FalconStor struggles on as antsy backers whine 'C'mon, let's sell'
New investor on board, new Violin deal – don't write them off yet
After losing its CEO a few weeks ago, standalone storage software shipper FalconStor has duly reported poor results. Since then it has got into bed with a new VC to shore up its balance sheet, ended an investment banking deal with Wells Fargo, and teamed up with Violin Memory to develop new products.
The interim president and CEO is Gary Quinn, promoted from COO. Prior to that he was veep for sales in North America and marketing. Former CEO Jim McNiel tried to turn the company round after its charismatic founder ReiJane Huai died in 2011.
But FalconStor's software – continuous data protection, IP SAN software (NSS) and a virtual tape library - is proving hard to update for the cloudy and flash-focussed storage era we are entering. The company appointed Wells Fargo to advise on strategic alternatives in late 2012.
Eventually the board, led by Eli Oxenhorn, decided Jim McNiel wasn't the man to take the company forward and off he went in July with a payoff of $420,000. It was then down to Quinn to report the second quarter results which everyone expected to be dire. They weren't disappointed.
In the three months ended 30 June revenues at were $13.9m, 15 per cent less than a year ago and 8 per cent down on the first quarter. The first quarter loss of $4.3m deepened to $5.2m. Every quarter since the start of 2010 has been loss-making. At least the latest loss is less than the $6.6m recorded a year ago.
CFO Lou Petrucelly said in the earnings call: "Total revenues fell well below our internal expectations, while total revenues from each of our regions have declined on a year-over-year basis. The declines in product revenues, specifically from how our North America and EMEA regions, as well as decreases in maintenance revenues were the primary drivers of the soft revenue performance in Q2."
He said competitors were not helping: "Our competitors have encouraged customers to question the company's declining cash balances and to raise concerns about the company's direction over the past 12 months."
Now, as well as parting company with McNiel, the board is making friends with a restructuring-type VC, Hale Capital Partners, which is investing between $7.5m and $15m in the company. Hale describes itself as investing in:
under-appreciated, under-followed, or under-capitalised businesses … restructurings, or simply good companies in out-of-favor industries. In every investment we work closely and patiently with management to help transform businesses into larger and more successful operations.
The earnings call revealed that Hale's final investment amount will be "based upon, among other conditions, a rebalancing plan for the company." The rebalancing plan will include revenue, cash flow, and operating income.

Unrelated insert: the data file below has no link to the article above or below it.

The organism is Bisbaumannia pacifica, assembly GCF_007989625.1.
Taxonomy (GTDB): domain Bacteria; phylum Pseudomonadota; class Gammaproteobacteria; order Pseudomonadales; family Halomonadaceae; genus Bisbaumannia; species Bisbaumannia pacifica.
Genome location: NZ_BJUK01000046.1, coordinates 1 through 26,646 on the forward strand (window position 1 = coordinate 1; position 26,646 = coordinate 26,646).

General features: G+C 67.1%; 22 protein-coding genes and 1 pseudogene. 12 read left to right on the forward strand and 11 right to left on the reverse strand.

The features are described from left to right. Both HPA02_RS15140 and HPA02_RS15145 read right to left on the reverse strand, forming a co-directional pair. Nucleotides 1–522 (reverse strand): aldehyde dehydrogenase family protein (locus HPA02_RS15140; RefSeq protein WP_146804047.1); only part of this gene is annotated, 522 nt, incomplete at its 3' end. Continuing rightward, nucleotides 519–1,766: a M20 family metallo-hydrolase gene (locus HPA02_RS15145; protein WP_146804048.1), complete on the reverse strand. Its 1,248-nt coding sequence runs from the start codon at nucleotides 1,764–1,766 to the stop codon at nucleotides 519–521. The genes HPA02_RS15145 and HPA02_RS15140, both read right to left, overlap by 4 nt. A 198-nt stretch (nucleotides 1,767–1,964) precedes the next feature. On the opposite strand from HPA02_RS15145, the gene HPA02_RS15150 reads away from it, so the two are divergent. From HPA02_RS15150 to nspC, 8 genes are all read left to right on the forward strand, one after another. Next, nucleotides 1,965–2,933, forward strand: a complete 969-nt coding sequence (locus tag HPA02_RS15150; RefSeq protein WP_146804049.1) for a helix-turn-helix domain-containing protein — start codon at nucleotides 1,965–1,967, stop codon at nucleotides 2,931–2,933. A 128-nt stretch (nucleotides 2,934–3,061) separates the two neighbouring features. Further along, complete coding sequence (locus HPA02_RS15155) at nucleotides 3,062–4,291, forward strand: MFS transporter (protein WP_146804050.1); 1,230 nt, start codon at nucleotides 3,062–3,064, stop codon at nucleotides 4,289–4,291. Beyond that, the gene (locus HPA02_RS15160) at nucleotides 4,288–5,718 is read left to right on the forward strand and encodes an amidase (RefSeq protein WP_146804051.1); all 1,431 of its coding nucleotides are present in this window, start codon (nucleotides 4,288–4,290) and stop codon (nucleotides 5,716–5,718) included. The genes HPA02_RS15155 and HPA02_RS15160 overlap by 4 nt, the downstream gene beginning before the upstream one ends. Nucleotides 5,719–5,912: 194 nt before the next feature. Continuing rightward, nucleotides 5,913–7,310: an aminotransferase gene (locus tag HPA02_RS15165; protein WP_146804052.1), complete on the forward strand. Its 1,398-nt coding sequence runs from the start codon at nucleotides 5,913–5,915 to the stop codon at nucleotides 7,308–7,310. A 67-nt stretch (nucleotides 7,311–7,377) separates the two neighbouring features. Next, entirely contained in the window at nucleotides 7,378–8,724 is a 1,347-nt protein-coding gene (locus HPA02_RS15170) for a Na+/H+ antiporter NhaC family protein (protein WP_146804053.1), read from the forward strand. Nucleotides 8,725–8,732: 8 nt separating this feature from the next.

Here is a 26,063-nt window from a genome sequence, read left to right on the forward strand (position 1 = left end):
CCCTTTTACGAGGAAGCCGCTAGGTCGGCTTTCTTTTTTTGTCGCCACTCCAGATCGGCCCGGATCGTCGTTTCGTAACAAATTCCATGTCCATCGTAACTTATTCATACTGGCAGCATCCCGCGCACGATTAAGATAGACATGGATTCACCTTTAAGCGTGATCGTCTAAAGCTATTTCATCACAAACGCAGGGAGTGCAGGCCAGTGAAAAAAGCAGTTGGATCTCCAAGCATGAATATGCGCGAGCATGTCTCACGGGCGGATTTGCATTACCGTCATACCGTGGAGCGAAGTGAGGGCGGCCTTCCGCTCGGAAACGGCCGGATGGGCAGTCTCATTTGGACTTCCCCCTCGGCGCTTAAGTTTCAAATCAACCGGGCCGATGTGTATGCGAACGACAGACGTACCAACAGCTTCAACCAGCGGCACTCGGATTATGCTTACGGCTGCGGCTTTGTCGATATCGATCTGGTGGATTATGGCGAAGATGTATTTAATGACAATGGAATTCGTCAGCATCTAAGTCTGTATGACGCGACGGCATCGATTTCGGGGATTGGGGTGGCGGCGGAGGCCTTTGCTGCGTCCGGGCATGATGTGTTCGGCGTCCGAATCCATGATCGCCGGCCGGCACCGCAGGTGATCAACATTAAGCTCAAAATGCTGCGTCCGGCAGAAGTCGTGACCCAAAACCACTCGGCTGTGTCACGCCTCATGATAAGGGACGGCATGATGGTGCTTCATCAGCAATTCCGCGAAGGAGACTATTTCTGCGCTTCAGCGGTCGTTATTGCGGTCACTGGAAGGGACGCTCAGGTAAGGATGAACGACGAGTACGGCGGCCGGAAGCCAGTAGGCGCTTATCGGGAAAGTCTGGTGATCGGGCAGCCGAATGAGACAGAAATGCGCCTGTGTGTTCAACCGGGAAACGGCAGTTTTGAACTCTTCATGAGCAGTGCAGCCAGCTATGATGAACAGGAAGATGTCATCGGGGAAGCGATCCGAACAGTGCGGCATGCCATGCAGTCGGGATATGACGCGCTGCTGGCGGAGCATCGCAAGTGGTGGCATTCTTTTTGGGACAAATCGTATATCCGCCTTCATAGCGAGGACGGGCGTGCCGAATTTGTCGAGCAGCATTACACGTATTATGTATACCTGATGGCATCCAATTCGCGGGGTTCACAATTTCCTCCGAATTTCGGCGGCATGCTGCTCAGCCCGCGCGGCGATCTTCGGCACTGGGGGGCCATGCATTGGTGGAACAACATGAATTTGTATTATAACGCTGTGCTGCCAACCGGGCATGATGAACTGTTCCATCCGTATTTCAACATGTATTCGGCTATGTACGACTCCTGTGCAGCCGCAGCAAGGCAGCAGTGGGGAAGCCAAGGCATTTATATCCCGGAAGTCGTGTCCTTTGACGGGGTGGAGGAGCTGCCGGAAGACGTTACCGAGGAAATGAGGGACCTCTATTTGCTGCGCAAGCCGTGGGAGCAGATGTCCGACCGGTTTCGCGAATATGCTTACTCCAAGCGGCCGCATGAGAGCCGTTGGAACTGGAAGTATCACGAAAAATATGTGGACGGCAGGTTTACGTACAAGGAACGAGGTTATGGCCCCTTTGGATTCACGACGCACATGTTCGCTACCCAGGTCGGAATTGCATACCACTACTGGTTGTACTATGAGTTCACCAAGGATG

The company is selling its interest in a joint venture in China, Tianjin Zhongke Blue Whale Technologies Co. Ltd., for $3m, having originally invested $1m in 2008. It's also agreed, in principle, to settle a class-action lawsuit for $5m. Together with giving Wells Fargo the investment banking boot, these three moves look like elements of a deck-clearing exercise. But for what? A company sale or company development?
Then there was the flashy surprise of:
A joint development agreement with Violin Memory, a leader in solid-state disk market, also known as flash memory, to deliver a next-generation product for the flash memory platform based upon our current NSS technology. The license and development services will produce up to $12m for FalconStor over the next 12 to 18 months.
Violin Memory CEO Don Basile
Petrucelly expanded on this, saying: "We are partnering with Violin Memory on a joint development for our next-generation products. Violin will provide the expertise in solid state drives or flash memory, which we believe will provide us with the next-generation of products optimising flash memory. We anticipate that this joint development will position the company as the leader in the market for flash memory and traditional hard disk drives, cloud storage and data protection services."
There is a cash installment of $3m due from Violin by the end of the month.
Sounds like its products will embrace flash memory in the form of all-flash arrays and, possibly, hybrid flash/disk drive arrays. The cloud storage angle suggests multi-tenancy features will be added and, perhaps, quality of service functionality.
With Violin paying FalconStor cash for this development, it strongly implies that Violin will see the resulting software, presumably with its arrays. But FalconStor could also sell it, not having given up any rights to the resulting product technology.
Sponsored: Customer Identity and Access Management